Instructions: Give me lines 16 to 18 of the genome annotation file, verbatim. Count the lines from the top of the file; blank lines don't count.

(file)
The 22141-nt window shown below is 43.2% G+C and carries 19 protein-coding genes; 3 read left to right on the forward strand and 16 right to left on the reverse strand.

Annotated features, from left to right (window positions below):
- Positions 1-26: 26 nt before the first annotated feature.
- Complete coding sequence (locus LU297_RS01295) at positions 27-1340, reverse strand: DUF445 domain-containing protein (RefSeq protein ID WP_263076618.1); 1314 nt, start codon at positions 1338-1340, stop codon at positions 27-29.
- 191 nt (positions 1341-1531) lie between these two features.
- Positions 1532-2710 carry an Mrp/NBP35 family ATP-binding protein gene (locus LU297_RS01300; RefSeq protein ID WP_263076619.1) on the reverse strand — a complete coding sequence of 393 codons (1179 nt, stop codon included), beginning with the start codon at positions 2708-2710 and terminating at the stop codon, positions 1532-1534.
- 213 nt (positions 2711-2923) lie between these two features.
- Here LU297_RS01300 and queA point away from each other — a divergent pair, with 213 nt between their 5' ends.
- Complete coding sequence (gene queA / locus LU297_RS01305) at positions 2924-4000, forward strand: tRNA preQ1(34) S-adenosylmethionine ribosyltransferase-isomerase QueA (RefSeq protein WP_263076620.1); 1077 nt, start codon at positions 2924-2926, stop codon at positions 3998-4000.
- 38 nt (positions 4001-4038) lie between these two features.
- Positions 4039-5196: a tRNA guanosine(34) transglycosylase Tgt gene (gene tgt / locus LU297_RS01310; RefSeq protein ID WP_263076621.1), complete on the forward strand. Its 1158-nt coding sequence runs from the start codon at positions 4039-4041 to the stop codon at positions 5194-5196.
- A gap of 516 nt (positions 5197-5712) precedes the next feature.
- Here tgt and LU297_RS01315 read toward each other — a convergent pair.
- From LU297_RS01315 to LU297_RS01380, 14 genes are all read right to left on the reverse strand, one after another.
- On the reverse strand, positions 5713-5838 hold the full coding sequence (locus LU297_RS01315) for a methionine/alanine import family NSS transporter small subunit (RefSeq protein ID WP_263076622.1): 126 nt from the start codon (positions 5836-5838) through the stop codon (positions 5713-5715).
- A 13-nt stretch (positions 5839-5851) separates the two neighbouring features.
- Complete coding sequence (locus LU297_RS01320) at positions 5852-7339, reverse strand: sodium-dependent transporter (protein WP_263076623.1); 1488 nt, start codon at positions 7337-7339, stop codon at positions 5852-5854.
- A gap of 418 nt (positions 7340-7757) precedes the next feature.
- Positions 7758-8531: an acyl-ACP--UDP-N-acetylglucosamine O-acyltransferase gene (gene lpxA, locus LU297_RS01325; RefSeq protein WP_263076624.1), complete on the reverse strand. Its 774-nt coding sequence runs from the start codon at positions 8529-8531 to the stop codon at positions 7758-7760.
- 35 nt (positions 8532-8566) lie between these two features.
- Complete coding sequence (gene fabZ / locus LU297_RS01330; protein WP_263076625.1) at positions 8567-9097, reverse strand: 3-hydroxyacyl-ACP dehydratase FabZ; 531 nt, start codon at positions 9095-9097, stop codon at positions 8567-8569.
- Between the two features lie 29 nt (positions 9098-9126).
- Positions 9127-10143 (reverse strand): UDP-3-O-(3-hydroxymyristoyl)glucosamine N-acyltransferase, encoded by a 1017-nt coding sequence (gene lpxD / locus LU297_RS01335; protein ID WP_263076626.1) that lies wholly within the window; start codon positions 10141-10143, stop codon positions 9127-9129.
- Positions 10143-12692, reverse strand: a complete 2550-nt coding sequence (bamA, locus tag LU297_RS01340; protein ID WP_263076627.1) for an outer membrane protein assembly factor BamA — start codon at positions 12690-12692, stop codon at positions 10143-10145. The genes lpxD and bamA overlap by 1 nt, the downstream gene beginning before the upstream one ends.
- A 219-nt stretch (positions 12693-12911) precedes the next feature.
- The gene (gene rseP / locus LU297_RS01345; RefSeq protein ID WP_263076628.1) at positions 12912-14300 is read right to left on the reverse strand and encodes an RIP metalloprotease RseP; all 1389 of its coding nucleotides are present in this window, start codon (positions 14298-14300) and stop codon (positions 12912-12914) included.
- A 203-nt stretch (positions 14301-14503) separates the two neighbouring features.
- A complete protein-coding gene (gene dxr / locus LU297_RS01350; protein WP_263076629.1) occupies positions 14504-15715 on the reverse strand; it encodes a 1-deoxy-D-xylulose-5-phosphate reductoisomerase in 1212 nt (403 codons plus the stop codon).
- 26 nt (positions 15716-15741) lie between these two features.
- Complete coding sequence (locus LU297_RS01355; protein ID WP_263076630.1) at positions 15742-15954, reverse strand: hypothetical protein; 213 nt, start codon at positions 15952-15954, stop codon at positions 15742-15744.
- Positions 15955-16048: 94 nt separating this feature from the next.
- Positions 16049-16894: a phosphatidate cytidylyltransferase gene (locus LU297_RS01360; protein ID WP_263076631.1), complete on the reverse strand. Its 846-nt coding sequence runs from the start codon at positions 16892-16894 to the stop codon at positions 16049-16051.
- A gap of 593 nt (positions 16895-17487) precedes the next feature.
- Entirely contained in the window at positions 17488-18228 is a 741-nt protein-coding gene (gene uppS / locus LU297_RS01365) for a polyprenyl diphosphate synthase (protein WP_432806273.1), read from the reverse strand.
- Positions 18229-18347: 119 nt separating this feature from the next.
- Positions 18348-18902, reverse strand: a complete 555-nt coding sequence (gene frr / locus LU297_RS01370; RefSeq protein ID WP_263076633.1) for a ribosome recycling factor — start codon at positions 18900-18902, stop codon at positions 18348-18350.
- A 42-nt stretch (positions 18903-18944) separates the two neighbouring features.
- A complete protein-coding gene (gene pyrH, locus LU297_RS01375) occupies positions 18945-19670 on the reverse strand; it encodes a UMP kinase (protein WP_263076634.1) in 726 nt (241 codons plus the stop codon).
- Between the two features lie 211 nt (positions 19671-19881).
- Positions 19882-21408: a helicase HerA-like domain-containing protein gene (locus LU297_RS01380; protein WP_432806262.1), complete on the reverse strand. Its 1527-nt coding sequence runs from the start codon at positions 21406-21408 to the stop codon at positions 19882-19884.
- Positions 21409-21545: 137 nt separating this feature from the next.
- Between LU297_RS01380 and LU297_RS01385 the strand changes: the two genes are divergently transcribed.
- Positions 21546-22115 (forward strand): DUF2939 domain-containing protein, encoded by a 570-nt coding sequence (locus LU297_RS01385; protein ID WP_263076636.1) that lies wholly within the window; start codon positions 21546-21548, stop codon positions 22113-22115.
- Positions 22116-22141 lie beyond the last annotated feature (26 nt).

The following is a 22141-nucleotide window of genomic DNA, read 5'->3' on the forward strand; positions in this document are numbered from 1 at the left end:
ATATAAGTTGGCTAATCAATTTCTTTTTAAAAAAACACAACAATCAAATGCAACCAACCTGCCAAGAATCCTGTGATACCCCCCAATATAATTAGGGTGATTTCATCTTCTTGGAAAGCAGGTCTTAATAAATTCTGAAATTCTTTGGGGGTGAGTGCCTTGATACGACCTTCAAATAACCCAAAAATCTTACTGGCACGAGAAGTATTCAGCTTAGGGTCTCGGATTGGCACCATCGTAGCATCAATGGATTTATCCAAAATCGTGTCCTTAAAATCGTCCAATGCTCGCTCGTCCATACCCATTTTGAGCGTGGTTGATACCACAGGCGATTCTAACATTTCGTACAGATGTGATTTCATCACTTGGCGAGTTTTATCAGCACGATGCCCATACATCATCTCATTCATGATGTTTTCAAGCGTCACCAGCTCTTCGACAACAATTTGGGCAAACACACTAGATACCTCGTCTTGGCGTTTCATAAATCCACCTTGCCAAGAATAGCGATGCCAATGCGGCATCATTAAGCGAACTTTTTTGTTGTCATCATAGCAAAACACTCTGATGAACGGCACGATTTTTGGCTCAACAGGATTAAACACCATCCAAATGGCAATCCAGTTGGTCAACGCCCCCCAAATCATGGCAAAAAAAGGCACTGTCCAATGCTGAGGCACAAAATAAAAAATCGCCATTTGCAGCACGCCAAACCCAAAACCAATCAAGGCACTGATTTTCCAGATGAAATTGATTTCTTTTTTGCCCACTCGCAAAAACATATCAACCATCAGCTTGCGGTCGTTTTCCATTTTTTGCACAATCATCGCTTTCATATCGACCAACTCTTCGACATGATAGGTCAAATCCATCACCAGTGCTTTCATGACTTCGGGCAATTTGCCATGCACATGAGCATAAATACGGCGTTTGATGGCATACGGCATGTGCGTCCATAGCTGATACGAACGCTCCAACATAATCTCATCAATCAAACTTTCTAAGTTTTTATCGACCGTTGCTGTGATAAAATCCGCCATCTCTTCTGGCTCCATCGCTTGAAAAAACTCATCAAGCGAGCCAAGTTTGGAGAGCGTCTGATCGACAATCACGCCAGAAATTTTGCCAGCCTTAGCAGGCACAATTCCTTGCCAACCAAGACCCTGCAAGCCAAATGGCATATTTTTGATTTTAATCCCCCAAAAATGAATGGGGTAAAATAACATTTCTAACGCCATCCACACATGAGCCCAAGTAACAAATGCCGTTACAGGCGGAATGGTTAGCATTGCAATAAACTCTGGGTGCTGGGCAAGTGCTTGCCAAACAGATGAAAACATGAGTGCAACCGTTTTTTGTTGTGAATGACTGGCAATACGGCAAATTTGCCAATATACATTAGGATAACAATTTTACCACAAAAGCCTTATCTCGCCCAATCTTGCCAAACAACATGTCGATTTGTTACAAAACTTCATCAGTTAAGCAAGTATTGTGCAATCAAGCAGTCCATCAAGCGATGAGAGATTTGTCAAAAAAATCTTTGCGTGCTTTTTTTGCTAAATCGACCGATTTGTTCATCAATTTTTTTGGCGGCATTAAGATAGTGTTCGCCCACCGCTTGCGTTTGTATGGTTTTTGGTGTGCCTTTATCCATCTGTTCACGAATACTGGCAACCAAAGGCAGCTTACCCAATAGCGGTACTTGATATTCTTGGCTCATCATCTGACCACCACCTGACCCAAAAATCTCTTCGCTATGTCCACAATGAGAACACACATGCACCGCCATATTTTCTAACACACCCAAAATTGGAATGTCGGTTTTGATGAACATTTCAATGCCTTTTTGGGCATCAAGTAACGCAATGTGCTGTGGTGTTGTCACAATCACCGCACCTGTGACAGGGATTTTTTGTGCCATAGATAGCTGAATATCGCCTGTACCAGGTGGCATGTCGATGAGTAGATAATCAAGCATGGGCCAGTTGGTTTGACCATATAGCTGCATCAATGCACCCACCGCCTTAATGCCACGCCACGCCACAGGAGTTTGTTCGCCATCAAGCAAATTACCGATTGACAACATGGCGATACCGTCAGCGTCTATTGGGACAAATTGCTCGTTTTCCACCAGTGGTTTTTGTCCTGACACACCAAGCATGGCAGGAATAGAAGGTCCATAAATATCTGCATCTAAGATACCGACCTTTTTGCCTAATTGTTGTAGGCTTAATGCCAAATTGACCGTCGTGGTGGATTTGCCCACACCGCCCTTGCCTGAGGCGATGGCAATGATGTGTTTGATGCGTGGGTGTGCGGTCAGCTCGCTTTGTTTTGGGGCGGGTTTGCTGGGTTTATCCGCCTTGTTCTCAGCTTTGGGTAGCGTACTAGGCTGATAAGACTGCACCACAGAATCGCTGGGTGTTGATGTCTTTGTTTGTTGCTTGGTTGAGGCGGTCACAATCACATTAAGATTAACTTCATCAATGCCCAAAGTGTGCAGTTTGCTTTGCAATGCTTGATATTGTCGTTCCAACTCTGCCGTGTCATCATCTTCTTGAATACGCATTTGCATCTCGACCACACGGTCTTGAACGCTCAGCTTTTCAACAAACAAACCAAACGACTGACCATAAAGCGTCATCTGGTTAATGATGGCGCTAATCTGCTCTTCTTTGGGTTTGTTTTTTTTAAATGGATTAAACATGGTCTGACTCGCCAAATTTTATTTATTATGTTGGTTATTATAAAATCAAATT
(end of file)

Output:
- A 13-nt stretch (positions 5839-5851) separates the two neighbouring features.
- Complete coding sequence (locus LU297_RS01320) at positions 5852-7339, reverse strand: sodium-dependent transporter (protein WP_263076623.1); 1488 nt, start codon at positions 7337-7339, stop codon at positions 5852-5854.
- A gap of 418 nt (positions 7340-7757) precedes the next feature.